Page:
Who are ship godmothers and what exactly do they do? It’s an age-old tradition where influential women are named as sponsors and protectors over a vessel. The latest of these is acclaimed singer Sarah Brightman, who has been named godmother to the new Seabourn Encore.
Ms. Brightman will preside over a glittering evening ceremony and all-around festive occasion, attended by guests and crew departing on the Encore’s 10-day maiden voyage bound for Indonesia.
What sort of women are ship godmothers?
Who else is on the list of ship godmothers and what exactly does it mean?
These women come from all walks of life. Some are royalty, others are politicians, artists or celebrities, while some are plain old ordinary citizens. The one thing they all have in common is their role as godmothers to some of the finest vessels afloat and a time-honoured nautical tradition.
Earlier this year Her Majesty Queen Máxima of the Netherlands was named godmother and christened Holland America Line’s ms Koningsdam while in China actress and pop-star Fan Bingbing took on the role for Royal Caribbean’s Ovation of the Seas.
Other ship godmothers include Queen Elizabeth II who is godmother to P&O Cruises Britannia. Princess Kate (Duchess Catherine of Cambridge) is godmother to Princess Cruises Royal Princess. While Sophia Loren is such a good fit for MSC Cruises that she is godmother to eight of their cruise ships!
What do ship godmothers do?
So what do the duties of a ships godmother involve. Well just like being godmother to a child there’s not much to do after the christening. Godmothers of ships christen the vessel and bless it and generally lend their good name to it. The christening ceremony usually involves breaking a bottle of expensive Champagne over the bow – a job reserved for the godmother. Other than that she doesn’t have to do much else.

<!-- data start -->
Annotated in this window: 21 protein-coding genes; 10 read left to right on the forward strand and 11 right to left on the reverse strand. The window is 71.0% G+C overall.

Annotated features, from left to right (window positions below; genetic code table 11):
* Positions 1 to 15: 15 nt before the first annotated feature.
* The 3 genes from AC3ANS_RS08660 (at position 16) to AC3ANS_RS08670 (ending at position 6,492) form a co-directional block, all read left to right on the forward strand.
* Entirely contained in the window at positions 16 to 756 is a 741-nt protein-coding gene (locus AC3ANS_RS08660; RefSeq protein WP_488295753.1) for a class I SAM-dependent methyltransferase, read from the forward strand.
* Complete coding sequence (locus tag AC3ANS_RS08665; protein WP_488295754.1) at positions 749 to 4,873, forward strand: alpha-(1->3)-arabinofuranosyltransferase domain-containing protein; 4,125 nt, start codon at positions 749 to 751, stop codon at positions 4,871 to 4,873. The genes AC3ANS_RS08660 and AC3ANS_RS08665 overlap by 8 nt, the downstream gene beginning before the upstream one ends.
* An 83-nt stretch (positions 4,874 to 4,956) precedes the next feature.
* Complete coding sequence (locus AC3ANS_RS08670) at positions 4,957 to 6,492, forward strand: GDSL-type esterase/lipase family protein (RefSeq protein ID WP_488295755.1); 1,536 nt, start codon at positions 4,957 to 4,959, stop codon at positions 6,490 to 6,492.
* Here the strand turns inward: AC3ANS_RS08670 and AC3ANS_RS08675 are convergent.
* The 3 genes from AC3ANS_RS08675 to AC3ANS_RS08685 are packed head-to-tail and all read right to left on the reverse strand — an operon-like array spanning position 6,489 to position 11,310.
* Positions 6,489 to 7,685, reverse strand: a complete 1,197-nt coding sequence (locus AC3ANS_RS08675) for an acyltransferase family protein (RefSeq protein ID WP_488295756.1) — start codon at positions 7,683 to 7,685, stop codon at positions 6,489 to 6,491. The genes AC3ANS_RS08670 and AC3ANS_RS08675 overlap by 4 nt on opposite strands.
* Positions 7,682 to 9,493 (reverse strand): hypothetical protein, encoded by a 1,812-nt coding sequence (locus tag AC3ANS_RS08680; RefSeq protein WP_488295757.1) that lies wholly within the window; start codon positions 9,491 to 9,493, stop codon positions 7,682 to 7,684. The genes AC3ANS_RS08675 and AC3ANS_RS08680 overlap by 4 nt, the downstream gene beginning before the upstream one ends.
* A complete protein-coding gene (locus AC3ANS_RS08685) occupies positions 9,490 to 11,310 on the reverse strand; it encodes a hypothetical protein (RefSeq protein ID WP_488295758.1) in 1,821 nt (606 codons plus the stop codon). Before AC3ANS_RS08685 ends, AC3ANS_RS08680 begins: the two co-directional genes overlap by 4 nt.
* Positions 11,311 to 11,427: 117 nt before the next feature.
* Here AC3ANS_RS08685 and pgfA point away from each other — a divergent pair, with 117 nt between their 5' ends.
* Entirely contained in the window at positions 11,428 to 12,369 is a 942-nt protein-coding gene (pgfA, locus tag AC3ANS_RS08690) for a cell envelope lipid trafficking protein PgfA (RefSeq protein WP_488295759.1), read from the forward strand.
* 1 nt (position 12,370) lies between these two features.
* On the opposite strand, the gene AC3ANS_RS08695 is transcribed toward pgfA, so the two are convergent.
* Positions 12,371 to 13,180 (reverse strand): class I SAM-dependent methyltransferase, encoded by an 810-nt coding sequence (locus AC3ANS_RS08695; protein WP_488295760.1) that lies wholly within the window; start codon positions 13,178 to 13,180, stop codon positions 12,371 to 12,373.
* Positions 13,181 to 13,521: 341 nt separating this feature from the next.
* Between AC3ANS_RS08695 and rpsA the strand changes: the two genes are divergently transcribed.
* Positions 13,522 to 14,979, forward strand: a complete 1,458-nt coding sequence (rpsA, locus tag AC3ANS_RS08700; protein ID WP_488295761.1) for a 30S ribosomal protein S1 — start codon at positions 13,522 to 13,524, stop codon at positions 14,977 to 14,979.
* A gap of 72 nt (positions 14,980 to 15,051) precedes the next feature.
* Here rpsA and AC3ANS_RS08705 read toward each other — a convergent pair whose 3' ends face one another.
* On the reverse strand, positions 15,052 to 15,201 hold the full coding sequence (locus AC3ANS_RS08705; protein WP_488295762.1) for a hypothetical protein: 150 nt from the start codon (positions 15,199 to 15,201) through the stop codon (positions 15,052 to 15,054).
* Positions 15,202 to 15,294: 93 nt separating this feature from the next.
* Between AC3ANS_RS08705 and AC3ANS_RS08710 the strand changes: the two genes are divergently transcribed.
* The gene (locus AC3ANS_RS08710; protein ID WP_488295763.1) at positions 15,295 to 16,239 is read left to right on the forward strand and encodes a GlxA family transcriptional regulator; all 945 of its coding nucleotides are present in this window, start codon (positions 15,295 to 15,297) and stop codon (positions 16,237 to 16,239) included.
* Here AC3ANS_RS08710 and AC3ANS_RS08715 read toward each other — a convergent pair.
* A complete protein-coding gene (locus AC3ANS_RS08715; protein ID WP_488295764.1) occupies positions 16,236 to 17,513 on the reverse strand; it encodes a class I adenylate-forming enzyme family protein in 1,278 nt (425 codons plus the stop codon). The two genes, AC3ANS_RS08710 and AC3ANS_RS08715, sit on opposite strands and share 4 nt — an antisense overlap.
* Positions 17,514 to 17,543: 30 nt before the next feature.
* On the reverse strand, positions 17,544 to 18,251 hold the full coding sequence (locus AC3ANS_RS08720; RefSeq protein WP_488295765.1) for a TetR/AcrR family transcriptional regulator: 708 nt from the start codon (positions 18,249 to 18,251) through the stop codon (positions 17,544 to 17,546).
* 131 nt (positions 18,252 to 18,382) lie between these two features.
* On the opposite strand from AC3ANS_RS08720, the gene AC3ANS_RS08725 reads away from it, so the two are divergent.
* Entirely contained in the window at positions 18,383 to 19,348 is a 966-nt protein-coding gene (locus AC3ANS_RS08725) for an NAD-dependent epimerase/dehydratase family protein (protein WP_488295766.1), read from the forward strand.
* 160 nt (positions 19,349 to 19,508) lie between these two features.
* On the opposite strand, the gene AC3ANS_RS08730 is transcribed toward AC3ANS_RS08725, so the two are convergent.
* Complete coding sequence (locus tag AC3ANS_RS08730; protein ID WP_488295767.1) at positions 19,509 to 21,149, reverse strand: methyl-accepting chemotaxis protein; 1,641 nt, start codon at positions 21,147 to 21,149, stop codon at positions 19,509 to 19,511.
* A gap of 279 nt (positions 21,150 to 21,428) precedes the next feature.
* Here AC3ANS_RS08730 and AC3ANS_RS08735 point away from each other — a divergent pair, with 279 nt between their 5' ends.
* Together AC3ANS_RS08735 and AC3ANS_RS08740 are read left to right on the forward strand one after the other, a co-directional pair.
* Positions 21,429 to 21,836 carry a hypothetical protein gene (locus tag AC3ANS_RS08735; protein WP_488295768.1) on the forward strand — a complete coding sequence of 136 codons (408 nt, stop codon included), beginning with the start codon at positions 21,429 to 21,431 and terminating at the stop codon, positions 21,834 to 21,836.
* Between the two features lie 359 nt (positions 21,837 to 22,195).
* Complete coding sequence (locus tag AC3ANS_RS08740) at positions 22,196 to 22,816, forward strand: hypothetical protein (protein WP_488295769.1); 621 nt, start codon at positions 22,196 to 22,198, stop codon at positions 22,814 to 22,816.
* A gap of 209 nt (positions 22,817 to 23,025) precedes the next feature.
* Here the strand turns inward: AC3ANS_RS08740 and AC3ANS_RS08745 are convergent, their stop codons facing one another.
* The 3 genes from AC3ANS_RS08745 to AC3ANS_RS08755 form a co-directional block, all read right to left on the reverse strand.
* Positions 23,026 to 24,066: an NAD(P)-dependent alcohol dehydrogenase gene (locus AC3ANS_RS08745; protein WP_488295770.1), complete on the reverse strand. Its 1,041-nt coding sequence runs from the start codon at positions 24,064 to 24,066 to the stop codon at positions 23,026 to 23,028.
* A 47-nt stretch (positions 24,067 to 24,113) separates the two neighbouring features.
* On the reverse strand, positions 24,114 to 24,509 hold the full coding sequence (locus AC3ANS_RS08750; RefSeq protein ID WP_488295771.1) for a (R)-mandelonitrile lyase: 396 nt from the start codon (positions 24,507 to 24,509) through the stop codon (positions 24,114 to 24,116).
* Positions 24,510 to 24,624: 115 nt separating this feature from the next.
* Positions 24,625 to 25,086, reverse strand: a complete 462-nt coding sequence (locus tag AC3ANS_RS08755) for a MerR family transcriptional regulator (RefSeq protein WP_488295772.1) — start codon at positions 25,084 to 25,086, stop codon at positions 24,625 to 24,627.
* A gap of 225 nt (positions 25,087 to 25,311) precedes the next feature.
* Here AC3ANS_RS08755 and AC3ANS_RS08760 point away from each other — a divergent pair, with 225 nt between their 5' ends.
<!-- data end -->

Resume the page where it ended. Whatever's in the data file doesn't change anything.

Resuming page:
In return for the service the ship godmother will usually be presented with a small gift on the occasion of the christening – jewellery is common – and they will often be entitled to one or more free voyages per year on their ship.
Where did the godmother tradition start?
So where did it all start? There’s no clear answer to that question. As far back as ancient Egypt ships were blessed before going to sea. The Greeks and the Romans did it too. Superstition, ritual and religion have become a part of nautical tradition in many cultures – in Japan a ceremonial axe is used to cut the ropes holding a new ship in place while in France ship christenings were accompanied by special rites that resembled marriage and baptismal ceremonies.
The tradition of ship godmothers seems to have emerged out of the British navy in the last century. The custom of only permitting Royal males or senior officers to sponsor vessels gave way and before long women became the preferred patrons. The popularity of these ‘godmothers’, as they became known, quickly spread to the USA and was adopted by most western cultures.
Whether or not these ship godmothers truly bring good luck and fortune to a vessel we’ll never know. But one thing is for sure, being a guest on the Seabourn Encore with godmother Sarah Brightman would certainly add a touch of glamour and sophistication to your cruise!